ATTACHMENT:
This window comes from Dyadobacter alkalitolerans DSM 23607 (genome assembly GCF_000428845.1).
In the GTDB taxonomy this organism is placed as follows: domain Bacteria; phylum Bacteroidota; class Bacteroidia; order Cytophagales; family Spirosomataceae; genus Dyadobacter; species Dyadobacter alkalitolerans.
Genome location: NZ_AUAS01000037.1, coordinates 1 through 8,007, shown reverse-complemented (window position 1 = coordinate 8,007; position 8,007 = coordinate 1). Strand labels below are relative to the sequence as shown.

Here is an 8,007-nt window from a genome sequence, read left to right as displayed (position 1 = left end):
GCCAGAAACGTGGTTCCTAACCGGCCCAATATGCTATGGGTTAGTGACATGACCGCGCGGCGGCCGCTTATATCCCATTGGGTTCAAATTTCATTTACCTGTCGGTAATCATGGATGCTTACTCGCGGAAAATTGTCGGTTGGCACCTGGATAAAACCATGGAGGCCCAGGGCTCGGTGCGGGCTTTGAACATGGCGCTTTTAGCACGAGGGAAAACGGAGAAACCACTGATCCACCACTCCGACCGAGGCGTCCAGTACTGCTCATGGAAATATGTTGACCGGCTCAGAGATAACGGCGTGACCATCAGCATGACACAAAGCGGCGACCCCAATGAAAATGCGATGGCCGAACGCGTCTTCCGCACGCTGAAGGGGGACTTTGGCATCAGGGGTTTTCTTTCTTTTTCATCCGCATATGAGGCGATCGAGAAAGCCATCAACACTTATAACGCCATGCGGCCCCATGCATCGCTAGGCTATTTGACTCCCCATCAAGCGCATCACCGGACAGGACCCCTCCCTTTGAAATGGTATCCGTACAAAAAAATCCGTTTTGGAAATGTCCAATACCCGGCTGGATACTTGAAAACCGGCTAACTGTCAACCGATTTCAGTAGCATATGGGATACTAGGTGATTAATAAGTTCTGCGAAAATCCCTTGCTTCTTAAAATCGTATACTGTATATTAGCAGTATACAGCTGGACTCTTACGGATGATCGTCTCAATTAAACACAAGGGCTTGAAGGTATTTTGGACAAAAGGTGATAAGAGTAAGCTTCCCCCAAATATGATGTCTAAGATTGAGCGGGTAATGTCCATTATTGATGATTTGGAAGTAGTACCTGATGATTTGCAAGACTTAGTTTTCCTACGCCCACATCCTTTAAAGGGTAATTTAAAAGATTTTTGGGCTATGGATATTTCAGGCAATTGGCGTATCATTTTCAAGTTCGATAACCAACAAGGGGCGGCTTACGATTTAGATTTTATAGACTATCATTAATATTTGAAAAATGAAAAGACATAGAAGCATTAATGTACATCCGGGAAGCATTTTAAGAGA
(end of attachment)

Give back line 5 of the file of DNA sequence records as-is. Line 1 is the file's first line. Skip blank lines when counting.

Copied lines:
GCCAGAAACGTGGTTCCTAACCGGCCCAATATGCTATGGGTTAGTGACATGACCGCGCGGCGGCCGCTTATATCCCATTGGGTTCAAATTTCATTTACCTGTCGGTAATCATGGATGCTTACTCGCGGAAAATTGTCGGTTGGCACCTGGATAAAACCATGGAGGCCCAGGGCTCGGTGCGGGCTTTGAACATGGCGCTTTTAGCACGAGGGAAAACGGAGAAACCACTGATCCACCACTCCGACCGAGGCGTCCAGTACTGCTCATGGAAATATGTTGACCGGCTCAGAGATAACGGCGTGACCATCAGCATGACACAAAGCGGCGACCCCAATGAAAATGCGATGGCCGAACGCGTCTTCCGCACGCTGAAGGGGGACTTTGGCATCAGGGGTTTTCTTTCTTTTTCATCCGCATATGAGGCGATCGAGAAAGCCATCAACACTTATAACGCCATGCGGCCCCATGCATCGCTAGGCTATTTGACTCCCCATCAAGCGCATCACCGGACAGGACCCCTCCCTTTGAAATGGTATCCGTACAAAAAAATCCGTTTTGGAAATGTCCAATACCCGGCTGGATACTTGAAAACCGGCTAACTGTCAACCGATTTCAGTAGCATATGGGATACTAGGTGATTAATAAGTTCTGCGAAAATCCCTTGCTTCTTAAAATCGTATACTGTATATTAGCAGTATACAGCTGGACTCTTACGGATGATCGTCTCAATTAAACACAAGGGCTTGAAGGTATTTTGGACAAAAGGTGATAAGAGTAAGCTTCCCCCAAATATGATGTCTAAGATTGAGCGGGTAATGTCCATTATTGATGATTTGGAAGTAGTACCTGATGATTTGCAAGACTTAGTTTTCCTACGCCCACATCCTTTAAAGGGTAATTTAAAAGATTTTTGGGCTATGGATATTTCAGGCAATTGGCGTATCATTTTCAAGTTCGATAACCAACAAGGGGCGGCTTACGATTTAGATTTTATAGACTATCATTAATATTTGAAAAATGAAAAGACATAGAAGCATTAATGTACATCCGGGAAGCATTTTAAGAGA